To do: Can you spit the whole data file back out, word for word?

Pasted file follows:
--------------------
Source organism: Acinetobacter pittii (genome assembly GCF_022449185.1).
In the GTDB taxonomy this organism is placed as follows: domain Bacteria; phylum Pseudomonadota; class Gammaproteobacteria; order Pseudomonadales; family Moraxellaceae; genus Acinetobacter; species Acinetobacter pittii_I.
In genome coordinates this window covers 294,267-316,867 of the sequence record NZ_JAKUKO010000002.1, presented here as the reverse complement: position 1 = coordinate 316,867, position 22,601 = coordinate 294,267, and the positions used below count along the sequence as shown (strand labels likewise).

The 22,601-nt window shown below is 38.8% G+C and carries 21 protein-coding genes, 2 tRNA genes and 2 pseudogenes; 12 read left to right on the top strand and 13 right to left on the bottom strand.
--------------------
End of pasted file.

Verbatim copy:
Source organism: Acinetobacter pittii (genome assembly GCF_022449185.1).
In the GTDB taxonomy this organism is placed as follows: domain Bacteria; phylum Pseudomonadota; class Gammaproteobacteria; order Pseudomonadales; family Moraxellaceae; genus Acinetobacter; species Acinetobacter pittii_I.
In genome coordinates this window covers 294,267-316,867 of the sequence record NZ_JAKUKO010000002.1, presented here as the reverse complement: position 1 = coordinate 316,867, position 22,601 = coordinate 294,267, and the positions used below count along the sequence as shown (strand labels likewise).

The 22,601-nt window shown below is 38.8% G+C and carries 21 protein-coding genes, 2 tRNA genes and 2 pseudogenes; 12 read left to right on the top strand and 13 right to left on the bottom strand.